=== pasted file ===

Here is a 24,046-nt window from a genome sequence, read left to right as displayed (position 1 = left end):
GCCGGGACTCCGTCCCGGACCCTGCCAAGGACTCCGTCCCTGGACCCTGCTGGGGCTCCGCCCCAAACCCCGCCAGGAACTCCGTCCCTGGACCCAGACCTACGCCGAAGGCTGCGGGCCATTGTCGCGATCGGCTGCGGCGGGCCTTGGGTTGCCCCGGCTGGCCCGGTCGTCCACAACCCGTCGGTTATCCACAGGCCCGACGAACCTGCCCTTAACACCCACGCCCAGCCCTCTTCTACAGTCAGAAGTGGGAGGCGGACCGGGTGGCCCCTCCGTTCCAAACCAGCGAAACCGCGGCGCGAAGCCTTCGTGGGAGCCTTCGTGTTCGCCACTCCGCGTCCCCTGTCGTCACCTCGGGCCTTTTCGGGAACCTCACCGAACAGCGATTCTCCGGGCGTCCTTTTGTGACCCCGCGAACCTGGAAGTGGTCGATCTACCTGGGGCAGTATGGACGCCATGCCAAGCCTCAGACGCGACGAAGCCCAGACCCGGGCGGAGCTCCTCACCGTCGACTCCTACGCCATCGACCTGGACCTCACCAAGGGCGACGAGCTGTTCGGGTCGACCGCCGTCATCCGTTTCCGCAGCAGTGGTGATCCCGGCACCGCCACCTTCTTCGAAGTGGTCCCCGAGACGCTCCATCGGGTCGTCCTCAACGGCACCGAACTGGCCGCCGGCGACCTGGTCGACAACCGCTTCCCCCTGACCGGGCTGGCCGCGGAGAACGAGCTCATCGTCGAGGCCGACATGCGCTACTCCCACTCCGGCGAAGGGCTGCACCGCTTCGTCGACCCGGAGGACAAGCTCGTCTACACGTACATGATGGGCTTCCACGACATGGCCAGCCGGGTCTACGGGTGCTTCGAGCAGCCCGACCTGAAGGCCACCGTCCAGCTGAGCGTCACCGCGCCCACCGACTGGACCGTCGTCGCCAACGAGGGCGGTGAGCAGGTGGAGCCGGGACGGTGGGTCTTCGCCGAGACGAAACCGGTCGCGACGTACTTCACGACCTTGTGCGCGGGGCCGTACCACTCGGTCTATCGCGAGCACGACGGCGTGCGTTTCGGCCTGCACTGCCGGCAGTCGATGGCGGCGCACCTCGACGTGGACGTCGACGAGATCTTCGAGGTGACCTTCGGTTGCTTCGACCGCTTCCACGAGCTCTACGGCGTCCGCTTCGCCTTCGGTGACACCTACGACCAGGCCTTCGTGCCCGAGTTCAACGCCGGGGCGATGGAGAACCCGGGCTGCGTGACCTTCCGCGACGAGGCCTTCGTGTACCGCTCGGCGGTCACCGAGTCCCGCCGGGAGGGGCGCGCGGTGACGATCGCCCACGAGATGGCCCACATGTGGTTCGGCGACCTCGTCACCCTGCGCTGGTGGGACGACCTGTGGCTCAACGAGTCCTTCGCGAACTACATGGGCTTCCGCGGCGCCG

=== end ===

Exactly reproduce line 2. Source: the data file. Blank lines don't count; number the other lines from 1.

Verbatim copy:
GCCGGGACTCCGTCCCGGACCCTGCCAAGGACTCCGTCCCTGGACCCTGCTGGGGCTCCGCCCCAAACCCCGCCAGGAACTCCGTCCCTGGACCCAGACCTACGCCGAAGGCTGCGGGCCATTGTCGCGATCGGCTGCGGCGGGCCTTGGGTTGCCCCGGCTGGCCCGGTCGTCCACAACCCGTCGGTTATCCACAGGCCCGACGAACCTGCCCTTAACACCCACGCCCAGCCCTCTTCTACAGTCAGAAGTGGGAGGCGGACCGGGTGGCCCCTCCGTTCCAAACCAGCGAAACCGCGGCGCGAAGCCTTCGTGGGAGCCTTCGTGTTCGCCACTCCGCGTCCCCTGTCGTCACCTCGGGCCTTTTCGGGAACCTCACCGAACAGCGATTCTCCGGGCGTCCTTTTGTGACCCCGCGAACCTGGAAGTGGTCGATCTACCTGGGGCAGTATGGACGCCATGCCAAGCCTCAGACGCGACGAAGCCCAGACCCGGGCGGAGCTCCTCACCGTCGACTCCTACGCCATCGACCTGGACCTCACCAAGGGCGACGAGCTGTTCGGGTCGACCGCCGTCATCCGTTTCCGCAGCAGTGGTGATCCCGGCACCGCCACCTTCTTCGAAGTGGTCCCCGAGACGCTCCATCGGGTCGTCCTCAACGGCACCGAACTGGCCGCCGGCGACCTGGTCGACAACCGCTTCCCCCTGACCGGGCTGGCCGCGGAGAACGAGCTCATCGTCGAGGCCGACATGCGCTACTCCCACTCCGGCGAAGGGCTGCACCGCTTCGTCGACCCGGAGGACAAGCTCGTCTACACGTACATGATGGGCTTCCACGACATGGCCAGCCGGGTCTACGGGTGCTTCGAGCAGCCCGACCTGAAGGCCACCGTCCAGCTGAGCGTCACCGCGCCCACCGACTGGACCGTCGTCGCCAACGAGGGCGGTGAGCAGGTGGAGCCGGGACGGTGGGTCTTCGCCGAGACGAAACCGGTCGCGACGTACTTCACGACCTTGTGCGCGGGGCCGTACCACTCGGTCTATCGCGAGCACGACGGCGTGCGTTTCGGCCTGCACTGCCGGCAGTCGATGGCGGCGCACCTCGACGTGGACGTCGACGAGATCTTCGAGGTGACCTTCGGTTGCTTCGACCGCTTCCACGAGCTCTACGGCGTCCGCTTCGCCTTCGGTGACACCTACGACCAGGCCTTCGTGCCCGAGTTCAACGCCGGGGCGATGGAGAACCCGGGCTGCGTGACCTTCCGCGACGAGGCCTTCGTGTACCGCTCGGCGGTCACCGAGTCCCGCCGGGAGGGGCGCGCGGTGACGATCGCCCACGAGATGGCCCACATGTGGTTCGGCGACCTCGTCACCCTGCGCTGGTGGGACGACCTGTGGCTCAACGAGTCCTTCGCGAACTACATGGGCTTCCGCGGCGCCG